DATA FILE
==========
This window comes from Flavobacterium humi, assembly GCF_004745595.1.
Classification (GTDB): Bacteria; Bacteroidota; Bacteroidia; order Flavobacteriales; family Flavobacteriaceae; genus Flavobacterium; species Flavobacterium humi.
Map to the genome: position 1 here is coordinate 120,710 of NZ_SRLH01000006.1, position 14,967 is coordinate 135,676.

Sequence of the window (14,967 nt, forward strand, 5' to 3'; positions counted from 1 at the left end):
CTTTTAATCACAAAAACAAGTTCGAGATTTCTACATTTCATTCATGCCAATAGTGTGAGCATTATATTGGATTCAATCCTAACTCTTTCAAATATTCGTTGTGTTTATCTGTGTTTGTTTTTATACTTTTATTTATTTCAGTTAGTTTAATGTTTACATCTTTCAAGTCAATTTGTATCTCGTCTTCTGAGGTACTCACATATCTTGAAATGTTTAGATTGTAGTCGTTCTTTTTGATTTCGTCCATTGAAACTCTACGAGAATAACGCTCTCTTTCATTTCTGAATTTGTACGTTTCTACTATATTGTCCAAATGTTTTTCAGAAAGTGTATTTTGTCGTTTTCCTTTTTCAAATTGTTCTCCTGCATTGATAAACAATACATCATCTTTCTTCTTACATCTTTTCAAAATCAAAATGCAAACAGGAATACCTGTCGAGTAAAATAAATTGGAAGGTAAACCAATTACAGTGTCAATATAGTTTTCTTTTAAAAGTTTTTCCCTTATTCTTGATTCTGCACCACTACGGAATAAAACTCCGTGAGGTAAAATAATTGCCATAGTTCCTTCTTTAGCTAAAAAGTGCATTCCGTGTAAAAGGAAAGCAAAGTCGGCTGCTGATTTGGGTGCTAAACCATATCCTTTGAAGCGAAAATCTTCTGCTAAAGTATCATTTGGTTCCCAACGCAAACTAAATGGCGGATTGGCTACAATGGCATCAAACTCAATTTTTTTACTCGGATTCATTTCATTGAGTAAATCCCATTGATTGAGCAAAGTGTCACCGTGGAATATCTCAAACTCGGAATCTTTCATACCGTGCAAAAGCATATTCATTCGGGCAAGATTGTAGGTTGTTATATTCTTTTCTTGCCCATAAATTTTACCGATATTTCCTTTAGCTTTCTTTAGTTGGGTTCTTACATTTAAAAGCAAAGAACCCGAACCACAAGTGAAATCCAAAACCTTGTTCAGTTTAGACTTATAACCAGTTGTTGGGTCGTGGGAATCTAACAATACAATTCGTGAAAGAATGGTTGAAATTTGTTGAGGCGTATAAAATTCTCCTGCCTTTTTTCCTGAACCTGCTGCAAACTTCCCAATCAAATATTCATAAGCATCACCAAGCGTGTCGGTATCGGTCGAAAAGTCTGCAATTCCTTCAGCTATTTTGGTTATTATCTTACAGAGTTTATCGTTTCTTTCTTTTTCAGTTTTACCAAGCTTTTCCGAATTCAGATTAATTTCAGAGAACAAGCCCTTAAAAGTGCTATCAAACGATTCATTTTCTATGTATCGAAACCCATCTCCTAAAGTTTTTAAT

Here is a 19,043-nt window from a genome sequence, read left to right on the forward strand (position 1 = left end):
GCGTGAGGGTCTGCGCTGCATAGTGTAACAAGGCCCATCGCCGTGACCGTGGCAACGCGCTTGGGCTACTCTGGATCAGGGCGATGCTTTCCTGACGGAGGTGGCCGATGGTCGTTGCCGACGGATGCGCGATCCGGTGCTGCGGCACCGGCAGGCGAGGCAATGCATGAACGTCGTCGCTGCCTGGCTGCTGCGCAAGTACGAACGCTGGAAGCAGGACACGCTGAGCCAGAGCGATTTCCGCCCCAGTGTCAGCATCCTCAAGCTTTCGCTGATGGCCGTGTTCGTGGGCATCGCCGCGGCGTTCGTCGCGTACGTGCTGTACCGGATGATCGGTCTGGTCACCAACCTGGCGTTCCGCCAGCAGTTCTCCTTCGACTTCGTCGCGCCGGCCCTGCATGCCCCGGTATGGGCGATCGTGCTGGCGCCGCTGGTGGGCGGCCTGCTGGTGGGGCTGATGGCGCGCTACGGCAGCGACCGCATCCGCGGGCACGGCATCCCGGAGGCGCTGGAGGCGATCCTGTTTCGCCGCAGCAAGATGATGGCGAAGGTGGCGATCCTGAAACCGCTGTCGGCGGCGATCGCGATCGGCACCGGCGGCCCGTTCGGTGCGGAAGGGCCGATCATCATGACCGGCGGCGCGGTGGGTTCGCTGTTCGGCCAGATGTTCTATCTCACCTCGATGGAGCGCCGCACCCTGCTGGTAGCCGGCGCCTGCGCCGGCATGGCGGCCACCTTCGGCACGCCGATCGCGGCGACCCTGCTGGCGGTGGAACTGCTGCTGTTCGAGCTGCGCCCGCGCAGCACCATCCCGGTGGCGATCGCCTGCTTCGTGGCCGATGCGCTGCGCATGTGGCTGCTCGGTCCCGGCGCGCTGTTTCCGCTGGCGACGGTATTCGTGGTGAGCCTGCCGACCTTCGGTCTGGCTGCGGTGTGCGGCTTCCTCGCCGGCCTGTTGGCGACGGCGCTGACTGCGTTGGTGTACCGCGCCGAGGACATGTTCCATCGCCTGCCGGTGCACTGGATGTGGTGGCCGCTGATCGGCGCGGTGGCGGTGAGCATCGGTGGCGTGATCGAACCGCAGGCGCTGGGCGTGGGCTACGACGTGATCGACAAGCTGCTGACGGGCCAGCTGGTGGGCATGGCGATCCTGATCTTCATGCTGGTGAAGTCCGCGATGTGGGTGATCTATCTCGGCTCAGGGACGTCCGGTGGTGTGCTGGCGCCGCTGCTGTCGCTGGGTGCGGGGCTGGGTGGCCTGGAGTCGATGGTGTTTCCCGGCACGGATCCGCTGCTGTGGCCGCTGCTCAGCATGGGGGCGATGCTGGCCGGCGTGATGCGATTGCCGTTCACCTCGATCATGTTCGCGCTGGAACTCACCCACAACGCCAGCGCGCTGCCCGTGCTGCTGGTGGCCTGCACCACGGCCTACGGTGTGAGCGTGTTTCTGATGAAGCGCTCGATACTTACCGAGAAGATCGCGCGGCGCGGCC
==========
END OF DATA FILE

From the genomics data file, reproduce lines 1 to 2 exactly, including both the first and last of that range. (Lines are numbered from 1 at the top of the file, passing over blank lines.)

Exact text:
This window comes from Flavobacterium humi, assembly GCF_004745595.1.
Classification (GTDB): Bacteria; Bacteroidota; Bacteroidia; order Flavobacteriales; family Flavobacteriaceae; genus Flavobacterium; species Flavobacterium humi.